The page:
The Rafael del Pino Foundation hosted the Keynote Lecture by Juergen B. Donges entitled "Economic recovery, at different speeds and with persistent imbalances" on 25 November 2010. Donges entitled "Economic recovery, at different speeds and with persistent imbalances" on 25 November 2010.
Juergen B. Donges said: "The sword of Damocles hanging over the eurozone is that a state insolvency would put banks in Germany and France in serious trouble, which could trigger further far-reaching financial turbulence in the whole area and beyond. No wonder that, as soon as the Irish crisis erupted, Deutsche Bank CEO Josef Ackermann urged the European Union to save, with all available means, any country in the area with solvency difficulties ('Europe deserves to pay any price'). This is an illustrative example of the problem of 'moral hazard': once a financial institution has acquired systemic relevance, the so-called European Financial Stabilisation Mechanism becomes a covert (but effective) protection mechanism for that institution, at the taxpayer's expense, regardless of any errors that may have been made in management due to the failure to assess the quality of the lender-country with the necessary rigour. This is not compatible with the 'principle of responsibility', which is fundamental to the proper functioning of the market economy. It is not acceptable for international banks to consider that profits are theirs, while losses belong to everyone.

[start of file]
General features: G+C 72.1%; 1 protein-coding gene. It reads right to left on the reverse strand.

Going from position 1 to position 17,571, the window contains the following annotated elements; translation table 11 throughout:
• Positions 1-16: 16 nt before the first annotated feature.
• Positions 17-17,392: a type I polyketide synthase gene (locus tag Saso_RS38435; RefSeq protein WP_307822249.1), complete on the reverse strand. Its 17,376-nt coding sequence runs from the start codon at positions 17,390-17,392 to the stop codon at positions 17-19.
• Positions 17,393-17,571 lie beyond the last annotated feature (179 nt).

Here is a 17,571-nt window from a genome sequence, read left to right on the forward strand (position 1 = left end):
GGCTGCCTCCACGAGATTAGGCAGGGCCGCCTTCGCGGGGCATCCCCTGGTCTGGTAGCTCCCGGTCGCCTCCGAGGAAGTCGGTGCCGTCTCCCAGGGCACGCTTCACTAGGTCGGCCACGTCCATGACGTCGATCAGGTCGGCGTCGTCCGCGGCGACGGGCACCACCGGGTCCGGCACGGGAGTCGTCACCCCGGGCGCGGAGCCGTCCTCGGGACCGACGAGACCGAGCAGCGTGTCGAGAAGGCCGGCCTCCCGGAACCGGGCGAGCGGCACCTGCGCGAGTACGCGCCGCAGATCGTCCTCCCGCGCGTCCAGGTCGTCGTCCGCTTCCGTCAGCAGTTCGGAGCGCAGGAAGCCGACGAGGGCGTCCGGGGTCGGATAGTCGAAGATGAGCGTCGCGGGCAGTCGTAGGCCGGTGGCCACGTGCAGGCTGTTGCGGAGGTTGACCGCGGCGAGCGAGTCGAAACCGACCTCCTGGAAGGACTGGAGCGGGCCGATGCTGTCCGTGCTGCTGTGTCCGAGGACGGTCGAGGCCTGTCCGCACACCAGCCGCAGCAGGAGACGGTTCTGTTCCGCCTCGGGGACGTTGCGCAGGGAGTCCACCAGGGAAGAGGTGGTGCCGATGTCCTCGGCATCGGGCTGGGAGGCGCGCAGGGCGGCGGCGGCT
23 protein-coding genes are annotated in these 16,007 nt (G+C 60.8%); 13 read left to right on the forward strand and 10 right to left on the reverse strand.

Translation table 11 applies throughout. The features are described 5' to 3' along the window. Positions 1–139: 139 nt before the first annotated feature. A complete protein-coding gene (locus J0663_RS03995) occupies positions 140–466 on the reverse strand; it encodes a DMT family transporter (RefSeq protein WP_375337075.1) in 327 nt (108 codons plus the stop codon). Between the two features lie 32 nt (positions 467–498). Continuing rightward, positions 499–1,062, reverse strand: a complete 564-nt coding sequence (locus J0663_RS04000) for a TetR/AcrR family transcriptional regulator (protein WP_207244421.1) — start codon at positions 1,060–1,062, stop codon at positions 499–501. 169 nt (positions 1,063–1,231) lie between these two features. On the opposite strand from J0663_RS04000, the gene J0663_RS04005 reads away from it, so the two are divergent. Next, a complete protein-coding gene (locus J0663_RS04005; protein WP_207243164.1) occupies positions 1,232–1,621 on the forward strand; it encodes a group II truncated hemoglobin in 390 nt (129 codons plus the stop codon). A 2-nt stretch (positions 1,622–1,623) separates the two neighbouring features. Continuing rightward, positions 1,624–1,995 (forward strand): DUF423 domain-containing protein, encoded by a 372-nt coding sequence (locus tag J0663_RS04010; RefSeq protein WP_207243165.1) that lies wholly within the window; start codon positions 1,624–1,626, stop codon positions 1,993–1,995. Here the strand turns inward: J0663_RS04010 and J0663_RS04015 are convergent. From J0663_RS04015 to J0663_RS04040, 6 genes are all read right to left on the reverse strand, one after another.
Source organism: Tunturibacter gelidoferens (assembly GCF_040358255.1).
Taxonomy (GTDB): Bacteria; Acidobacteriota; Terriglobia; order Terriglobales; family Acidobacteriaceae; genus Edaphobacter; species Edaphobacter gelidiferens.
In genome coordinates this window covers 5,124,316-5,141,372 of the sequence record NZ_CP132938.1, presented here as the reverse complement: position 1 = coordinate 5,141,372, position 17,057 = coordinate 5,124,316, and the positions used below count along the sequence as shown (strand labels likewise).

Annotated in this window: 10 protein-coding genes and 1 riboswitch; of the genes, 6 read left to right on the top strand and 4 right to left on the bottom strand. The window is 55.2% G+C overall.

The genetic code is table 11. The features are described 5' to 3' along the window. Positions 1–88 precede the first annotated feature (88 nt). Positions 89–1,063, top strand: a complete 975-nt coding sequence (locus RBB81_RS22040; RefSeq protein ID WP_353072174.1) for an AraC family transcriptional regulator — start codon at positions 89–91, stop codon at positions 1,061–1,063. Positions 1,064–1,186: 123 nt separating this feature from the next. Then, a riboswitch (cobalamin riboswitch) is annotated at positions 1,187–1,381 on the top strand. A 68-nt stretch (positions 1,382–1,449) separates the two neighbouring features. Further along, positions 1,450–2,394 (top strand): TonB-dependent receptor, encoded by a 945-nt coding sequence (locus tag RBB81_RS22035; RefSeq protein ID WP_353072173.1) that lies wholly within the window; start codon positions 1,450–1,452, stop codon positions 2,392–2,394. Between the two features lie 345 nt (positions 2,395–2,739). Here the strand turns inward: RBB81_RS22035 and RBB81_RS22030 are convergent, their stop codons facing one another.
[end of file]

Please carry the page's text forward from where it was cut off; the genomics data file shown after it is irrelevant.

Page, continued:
Regarding German competitiveness and its effects, Juergen B. Donges argued that "Strong wage increases in Germany would relatively improve the price competitiveness of the other Eurozone economies vis-à-vis the German economy. Donges argued that "Strong wage increases in Germany would relatively improve the price competitiveness of the other Eurozone economies vis-à-vis the German economy; but at the same time both Germany and the Eurozone would lose competitiveness vis-à-vis the rest of the world. Germany alone will not save Europe. Only with a serious commitment to structural reforms by all European countries can the new 'Europe 2020' agenda achieve its goal, which is to make the European Union a dynamic economic area capable of competing with the Asian and American economies both in the markets for goods and services (via trade) and in attracting direct investment and skilled personnel from abroad (factor mobility).